An undocumented immigrant has been appointed to a statewide post in California for what appears to be the first time in the state’s history.
Mexican-born attorney and immigrant rights activist Lizbeth Mateo was selected by California’s State Senate to head the California Student Opportunity and Access Program Project Grant Advisory Committee on Wednesday.
The committee advises the California Student Aid Commission on ways to increase access to college for poor and underrepresented communities. Mateo’s appointment is groundbreaking both for her national origin and background in immigrant rights activism.
Prior to her appointment as committee chair, Mateo graduated from Santa Clara University Law School in 2016 and passed the California bar exam—infamously known in the legal community as one of the most difficult bar exams in the nation—in 2017.
Mateo also operates her own law practice specializing in workers compensation, personal injury, and immigration law.
According to her personal biography on the law firm’s website, Mateo was born in Oaxaca, Mexico and arrived in the United States with her parents when she was 14-years-old.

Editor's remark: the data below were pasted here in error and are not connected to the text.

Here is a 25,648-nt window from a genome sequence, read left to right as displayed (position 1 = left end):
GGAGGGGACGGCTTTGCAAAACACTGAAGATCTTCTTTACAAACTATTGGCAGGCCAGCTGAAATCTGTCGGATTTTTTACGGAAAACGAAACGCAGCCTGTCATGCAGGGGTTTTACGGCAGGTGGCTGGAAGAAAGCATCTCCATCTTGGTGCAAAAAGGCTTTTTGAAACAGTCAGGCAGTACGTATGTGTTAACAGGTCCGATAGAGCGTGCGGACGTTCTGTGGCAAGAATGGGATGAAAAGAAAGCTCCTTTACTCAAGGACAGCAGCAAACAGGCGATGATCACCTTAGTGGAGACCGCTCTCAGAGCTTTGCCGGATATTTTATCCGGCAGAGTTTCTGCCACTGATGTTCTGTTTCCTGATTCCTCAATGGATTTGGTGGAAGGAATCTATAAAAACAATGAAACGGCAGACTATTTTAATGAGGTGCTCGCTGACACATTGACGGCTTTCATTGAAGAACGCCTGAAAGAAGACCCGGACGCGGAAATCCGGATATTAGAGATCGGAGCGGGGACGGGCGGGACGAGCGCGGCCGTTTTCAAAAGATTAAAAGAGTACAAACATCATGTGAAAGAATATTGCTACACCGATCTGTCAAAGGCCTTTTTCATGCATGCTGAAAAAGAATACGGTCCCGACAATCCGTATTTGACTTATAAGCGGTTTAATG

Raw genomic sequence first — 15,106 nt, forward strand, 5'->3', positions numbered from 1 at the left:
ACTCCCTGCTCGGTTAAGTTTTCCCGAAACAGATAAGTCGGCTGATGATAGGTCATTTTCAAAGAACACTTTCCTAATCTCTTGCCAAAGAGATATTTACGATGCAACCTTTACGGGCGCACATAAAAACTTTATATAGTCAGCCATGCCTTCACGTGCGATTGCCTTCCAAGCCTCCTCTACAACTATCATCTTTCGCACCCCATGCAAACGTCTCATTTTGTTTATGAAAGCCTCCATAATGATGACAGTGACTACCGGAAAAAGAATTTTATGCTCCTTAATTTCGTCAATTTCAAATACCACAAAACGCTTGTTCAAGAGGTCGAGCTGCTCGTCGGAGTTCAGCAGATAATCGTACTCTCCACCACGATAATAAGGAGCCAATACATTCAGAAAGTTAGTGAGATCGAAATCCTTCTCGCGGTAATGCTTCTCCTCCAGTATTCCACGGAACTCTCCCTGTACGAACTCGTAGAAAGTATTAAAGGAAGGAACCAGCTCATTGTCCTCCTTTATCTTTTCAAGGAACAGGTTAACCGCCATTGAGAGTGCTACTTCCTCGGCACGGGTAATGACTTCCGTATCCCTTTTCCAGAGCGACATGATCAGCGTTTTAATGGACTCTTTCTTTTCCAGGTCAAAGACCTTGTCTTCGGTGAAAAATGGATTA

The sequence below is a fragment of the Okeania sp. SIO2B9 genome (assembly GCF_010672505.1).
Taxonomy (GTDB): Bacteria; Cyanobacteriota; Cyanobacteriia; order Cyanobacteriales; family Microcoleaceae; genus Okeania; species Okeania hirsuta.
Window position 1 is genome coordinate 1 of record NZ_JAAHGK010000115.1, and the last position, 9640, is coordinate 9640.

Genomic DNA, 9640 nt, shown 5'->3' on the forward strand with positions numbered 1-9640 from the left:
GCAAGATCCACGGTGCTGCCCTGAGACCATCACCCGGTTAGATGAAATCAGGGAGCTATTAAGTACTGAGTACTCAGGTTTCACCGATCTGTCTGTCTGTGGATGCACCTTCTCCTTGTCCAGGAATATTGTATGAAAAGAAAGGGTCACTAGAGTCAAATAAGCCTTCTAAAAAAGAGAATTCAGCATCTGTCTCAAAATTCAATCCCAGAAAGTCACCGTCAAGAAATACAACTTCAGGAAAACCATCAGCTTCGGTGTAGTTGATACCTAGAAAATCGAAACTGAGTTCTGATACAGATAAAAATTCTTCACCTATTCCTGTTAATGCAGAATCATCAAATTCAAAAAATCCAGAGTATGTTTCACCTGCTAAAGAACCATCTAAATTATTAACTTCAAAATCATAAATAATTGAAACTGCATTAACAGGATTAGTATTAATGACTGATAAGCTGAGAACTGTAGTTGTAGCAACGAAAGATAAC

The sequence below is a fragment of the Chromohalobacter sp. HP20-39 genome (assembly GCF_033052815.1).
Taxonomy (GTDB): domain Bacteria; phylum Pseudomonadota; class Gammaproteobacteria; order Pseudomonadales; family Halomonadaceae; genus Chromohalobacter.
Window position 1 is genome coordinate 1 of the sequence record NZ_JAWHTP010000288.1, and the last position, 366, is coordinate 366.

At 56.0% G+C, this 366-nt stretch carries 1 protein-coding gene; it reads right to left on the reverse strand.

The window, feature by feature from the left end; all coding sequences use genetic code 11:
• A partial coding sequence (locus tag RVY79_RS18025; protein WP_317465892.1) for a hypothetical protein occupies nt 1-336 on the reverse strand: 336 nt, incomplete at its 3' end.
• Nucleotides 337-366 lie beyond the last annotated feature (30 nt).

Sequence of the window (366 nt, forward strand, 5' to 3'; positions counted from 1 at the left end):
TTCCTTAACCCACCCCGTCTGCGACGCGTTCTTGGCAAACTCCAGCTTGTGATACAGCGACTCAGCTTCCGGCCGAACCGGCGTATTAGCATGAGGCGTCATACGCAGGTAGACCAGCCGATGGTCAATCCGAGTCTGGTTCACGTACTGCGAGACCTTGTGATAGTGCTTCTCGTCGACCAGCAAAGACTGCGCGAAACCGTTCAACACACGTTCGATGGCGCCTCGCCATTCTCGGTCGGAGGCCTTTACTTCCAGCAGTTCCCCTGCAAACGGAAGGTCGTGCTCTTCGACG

Mateo has been involved in immigrant rights activism for over a decade. She was previously arrested for staging a sit-in at Senator John McCain’s office in 2010 aimed at “immediate passage of the Dream Act.”
In 2013, just before starting law school, Mateo voluntarily left the United States with fellow organizers from the National Immigrant Youth Alliance and attempted to reenter the country with six undocumented youth who had been deported immediately prior. Eventually, after 17 days in administrative detention, all nine were allowed to return to their homes in the United States.
While heavily focused on Dreamer and DACA-related activism, Mateo herself is not a recipient of the program. Her biography notes:
Despite meeting the requirements for the Deferred Action for Childhood Arrivals (DACA) Program, the Obama Administration denied Lizbeth’s DACA Application eight days before Donald Trump’s inauguration. Lizbeth launched a campaign to prevent the denial of her application and received the support of several members of Congress, the Mayor of Los Angeles, the Dean of Santa Clara Law, hundreds of law professors, organizations, and thousands of community members. Despite all the support, the Obama administration refused to exercise discretion and denied her the protections afforded by DACA.
California Senate President pro tempore Kevin de León is a longtime colleague of Mateo’s. He said in a press release, “While Donald Trump fixates on walls, California will continue to concentrate on opportunities. Ms. Mateo is a courageous, determined and intelligent young woman who at great personal risk has dedicated herself to fight for those seeking their rightful place in this country.”
[image via screengrab/Univision]